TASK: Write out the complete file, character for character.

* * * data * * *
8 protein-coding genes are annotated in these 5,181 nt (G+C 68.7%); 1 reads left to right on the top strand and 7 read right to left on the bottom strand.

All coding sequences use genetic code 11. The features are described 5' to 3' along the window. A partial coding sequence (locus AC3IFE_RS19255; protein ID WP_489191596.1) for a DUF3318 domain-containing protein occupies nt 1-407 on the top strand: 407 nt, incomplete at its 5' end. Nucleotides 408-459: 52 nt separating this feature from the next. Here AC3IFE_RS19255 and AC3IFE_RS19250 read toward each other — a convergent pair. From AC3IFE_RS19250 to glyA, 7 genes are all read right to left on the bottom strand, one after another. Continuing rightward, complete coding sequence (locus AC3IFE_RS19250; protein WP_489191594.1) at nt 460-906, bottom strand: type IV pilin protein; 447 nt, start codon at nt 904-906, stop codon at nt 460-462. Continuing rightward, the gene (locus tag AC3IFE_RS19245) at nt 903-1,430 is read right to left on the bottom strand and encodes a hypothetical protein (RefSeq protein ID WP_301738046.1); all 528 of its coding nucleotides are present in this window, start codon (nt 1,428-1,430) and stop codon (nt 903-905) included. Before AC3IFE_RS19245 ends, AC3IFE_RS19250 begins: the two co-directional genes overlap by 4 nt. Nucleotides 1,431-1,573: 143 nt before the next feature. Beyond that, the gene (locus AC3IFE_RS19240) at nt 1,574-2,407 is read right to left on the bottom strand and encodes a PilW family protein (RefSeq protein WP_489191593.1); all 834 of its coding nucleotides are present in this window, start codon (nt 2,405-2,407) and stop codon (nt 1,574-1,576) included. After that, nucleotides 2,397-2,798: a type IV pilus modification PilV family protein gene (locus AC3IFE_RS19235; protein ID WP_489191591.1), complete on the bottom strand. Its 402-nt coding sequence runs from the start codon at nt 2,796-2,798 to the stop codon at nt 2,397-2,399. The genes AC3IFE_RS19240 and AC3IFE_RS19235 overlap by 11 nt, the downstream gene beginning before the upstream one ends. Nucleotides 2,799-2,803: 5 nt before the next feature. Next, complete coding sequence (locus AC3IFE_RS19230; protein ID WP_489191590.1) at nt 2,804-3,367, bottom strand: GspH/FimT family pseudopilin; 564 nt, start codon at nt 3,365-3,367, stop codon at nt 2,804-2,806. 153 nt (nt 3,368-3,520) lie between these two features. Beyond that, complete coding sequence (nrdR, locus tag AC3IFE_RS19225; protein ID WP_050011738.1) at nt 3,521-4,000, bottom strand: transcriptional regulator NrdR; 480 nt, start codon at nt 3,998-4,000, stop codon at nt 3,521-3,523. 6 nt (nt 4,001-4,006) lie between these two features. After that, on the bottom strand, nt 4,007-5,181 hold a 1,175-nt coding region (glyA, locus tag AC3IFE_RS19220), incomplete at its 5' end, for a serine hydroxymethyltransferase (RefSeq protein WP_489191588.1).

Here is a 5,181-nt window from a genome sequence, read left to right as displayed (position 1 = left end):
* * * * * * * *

8 protein-coding genes are annotated in these 5,181 nt (G+C 68.7%); 1 reads left to right on the top strand and 7 read right to left on the bottom strand.

All coding sequences use genetic code 11. The features are described 5' to 3' along the window. A partial coding sequence (locus AC3IFE_RS19255; protein ID WP_489191596.1) for a DUF3318 domain-containing protein occupies nt 1-407 on the top strand: 407 nt, incomplete at its 5' end. Nucleotides 408-459: 52 nt separating this feature from the next. Here AC3IFE_RS19255 and AC3IFE_RS19250 read toward each other — a convergent pair. From AC3IFE_RS19250 to glyA, 7 genes are all read right to left on the bottom strand, one after another. Continuing rightward, complete coding sequence (locus AC3IFE_RS19250; protein WP_489191594.1) at nt 460-906, bottom strand: type IV pilin protein; 447 nt, start codon at nt 904-906, stop codon at nt 460-462. Continuing rightward, the gene (locus tag AC3IFE_RS19245) at nt 903-1,430 is read right to left on the bottom strand and encodes a hypothetical protein (RefSeq protein ID WP_301738046.1); all 528 of its coding nucleotides are present in this window, start codon (nt 1,428-1,430) and stop codon (nt 903-905) included. Before AC3IFE_RS19245 ends, AC3IFE_RS19250 begins: the two co-directional genes overlap by 4 nt. Nucleotides 1,431-1,573: 143 nt before the next feature. Beyond that, the gene (locus AC3IFE_RS19240) at nt 1,574-2,407 is read right to left on the bottom strand and encodes a PilW family protein (RefSeq protein WP_489191593.1); all 834 of its coding nucleotides are present in this window, start codon (nt 2,405-2,407) and stop codon (nt 1,574-1,576) included. After that, nucleotides 2,397-2,798: a type IV pilus modification PilV family protein gene (locus AC3IFE_RS19235; protein ID WP_489191591.1), complete on the bottom strand. Its 402-nt coding sequence runs from the start codon at nt 2,796-2,798 to the stop codon at nt 2,397-2,399. The genes AC3IFE_RS19240 and AC3IFE_RS19235 overlap by 11 nt, the downstream gene beginning before the upstream one ends. Nucleotides 2,799-2,803: 5 nt before the next feature. Next, complete coding sequence (locus AC3IFE_RS19230; protein ID WP_489191590.1) at nt 2,804-3,367, bottom strand: GspH/FimT family pseudopilin; 564 nt, start codon at nt 3,365-3,367, stop codon at nt 2,804-2,806. 153 nt (nt 3,368-3,520) lie between these two features. Beyond that, complete coding sequence (nrdR, locus tag AC3IFE_RS19225; protein ID WP_050011738.1) at nt 3,521-4,000, bottom strand: transcriptional regulator NrdR; 480 nt, start codon at nt 3,998-4,000, stop codon at nt 3,521-3,523. 6 nt (nt 4,001-4,006) lie between these two features. After that, on the bottom strand, nt 4,007-5,181 hold a 1,175-nt coding region (glyA, locus tag AC3IFE_RS19220), incomplete at its 5' end, for a serine hydroxymethyltransferase (RefSeq protein WP_489191588.1).

Here is a 5,181-nt window from a genome sequence, read left to right as displayed (position 1 = left end):